Recently Citi bank started mobile applications to have access to Mainframe. Because Mainframe is trusted computing service for all world leading banks.   And strong security is one of the plus point. Definitely the above features in z13 architecture helps all world leading banks to go for Mainframe access with mobile devices.

How File Read in CICS with UPDATE Option Maintains Integrity

CICS follows data integrity in different ways for different file types.

CICS File UPDATE

CICS File UPDATE

UPDATE guarantees read integrity. The mechanism used to ensure data integrity depends on the type of file resource:

  • For a VSAM file accessed in RLS mode, the record to be updated is locked by the SMSVSAM server.
  • For a VSAM file accessed in non-RLS mode, the record to be updated is locked by CICS and, in addition, the control interval containing the record is held in exclusive control by VSAM.
  • For a VSAM file accessed in non-RLS mode, and log(UNDO), CICS holds a record lock until the task syncpoints.
  • For a BDAM file, the record to be updated is held in exclusive control by BDAM.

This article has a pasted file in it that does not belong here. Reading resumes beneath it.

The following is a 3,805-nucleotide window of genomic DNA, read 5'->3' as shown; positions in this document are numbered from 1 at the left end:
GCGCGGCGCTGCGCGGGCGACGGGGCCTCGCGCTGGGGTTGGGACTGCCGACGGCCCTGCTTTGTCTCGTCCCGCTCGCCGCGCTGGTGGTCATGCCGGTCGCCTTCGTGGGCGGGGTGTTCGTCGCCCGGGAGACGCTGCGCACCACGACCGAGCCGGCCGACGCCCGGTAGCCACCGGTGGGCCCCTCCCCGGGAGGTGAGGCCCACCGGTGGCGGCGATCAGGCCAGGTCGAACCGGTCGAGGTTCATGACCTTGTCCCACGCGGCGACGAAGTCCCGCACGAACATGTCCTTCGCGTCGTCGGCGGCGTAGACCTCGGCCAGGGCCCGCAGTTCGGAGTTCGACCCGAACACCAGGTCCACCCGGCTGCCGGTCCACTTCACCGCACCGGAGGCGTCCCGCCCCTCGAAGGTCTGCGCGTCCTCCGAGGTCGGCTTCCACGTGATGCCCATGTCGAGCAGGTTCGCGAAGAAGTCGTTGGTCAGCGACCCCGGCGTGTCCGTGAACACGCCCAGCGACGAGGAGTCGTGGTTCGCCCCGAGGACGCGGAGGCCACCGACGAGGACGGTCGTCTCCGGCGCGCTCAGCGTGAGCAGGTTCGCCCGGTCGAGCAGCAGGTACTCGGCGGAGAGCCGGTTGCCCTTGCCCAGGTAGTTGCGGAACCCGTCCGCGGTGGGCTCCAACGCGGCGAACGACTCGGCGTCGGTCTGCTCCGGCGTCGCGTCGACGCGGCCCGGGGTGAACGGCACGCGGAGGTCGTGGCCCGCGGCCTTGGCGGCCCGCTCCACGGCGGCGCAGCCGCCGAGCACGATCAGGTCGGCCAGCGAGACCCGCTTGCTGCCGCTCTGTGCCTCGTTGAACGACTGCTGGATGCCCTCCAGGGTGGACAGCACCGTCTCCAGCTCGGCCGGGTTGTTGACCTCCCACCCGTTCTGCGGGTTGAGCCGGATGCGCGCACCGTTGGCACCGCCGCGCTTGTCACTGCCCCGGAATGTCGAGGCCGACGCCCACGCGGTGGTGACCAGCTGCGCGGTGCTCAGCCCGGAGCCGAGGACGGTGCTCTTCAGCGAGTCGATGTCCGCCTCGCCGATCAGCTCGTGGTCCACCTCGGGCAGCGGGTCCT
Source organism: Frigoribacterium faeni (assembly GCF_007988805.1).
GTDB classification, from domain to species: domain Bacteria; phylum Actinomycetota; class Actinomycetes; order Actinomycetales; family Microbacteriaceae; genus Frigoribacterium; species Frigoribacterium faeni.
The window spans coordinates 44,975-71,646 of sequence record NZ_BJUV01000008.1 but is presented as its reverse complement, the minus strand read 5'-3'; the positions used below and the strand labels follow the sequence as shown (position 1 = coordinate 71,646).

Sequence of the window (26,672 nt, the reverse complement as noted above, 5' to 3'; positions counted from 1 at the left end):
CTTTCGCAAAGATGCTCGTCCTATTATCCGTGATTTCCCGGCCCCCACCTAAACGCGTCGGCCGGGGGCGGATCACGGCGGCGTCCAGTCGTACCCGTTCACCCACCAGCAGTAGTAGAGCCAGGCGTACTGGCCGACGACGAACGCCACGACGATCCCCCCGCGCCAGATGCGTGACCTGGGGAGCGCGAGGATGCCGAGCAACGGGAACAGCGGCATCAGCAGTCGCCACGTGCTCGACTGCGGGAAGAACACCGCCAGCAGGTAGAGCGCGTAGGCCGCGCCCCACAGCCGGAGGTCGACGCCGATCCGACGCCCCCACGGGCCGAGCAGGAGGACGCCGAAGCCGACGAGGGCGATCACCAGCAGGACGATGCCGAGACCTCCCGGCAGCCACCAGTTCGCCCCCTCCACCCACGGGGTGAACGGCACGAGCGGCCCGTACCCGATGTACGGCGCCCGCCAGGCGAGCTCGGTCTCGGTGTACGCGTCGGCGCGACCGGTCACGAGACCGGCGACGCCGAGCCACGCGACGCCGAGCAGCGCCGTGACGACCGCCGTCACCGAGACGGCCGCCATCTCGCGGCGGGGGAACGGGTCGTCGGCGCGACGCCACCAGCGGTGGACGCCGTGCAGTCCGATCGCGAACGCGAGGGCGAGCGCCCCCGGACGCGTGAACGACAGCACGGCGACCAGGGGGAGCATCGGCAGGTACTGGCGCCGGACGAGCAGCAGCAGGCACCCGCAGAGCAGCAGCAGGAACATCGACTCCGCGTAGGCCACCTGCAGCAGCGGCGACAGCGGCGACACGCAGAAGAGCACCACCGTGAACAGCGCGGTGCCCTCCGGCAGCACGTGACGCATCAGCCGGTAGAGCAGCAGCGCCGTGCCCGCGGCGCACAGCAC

• For a user-maintained data table, the record to be updated is locked by CICS.
  • For a CICS-maintained data table, the record to be updated is locked by CICS and, in addition, the control interval containing the record is held in exclusive control by VSAM. The VSAM control interval lock is required because changes to the data table are reflected in the source data set, which is accessed in non-RLS mode.

JCL: GDG Create, Delete, Alter, GDGs all Examples

GDG Sample JCLs

GDG Sample JCLs

  1. Create a GDG file. This JCL calling IDCAMS will do it. In this example LIMIT(15) is the number of generations you wish to create and keep. Of course, change the GDG file name to your requirements:
    //STEP1 EXEC PGM=IDCAMS
    //SYSPRINT DD SYSOUT=*
    //SYSIN DD *
    DEFINE GDG(NAME(STEWART.APPLY.LOG.GDGROUP1) –
    LIMIT(15) –
    NOEMPTY –
    SCRATCH)
    /*
  2. Create a model or template for the individual generations of data sets. Here the default DCB attributes for the Apply or Capture log were used. Note that the space is rather small (5 tracks) in this example so you might want to increase it.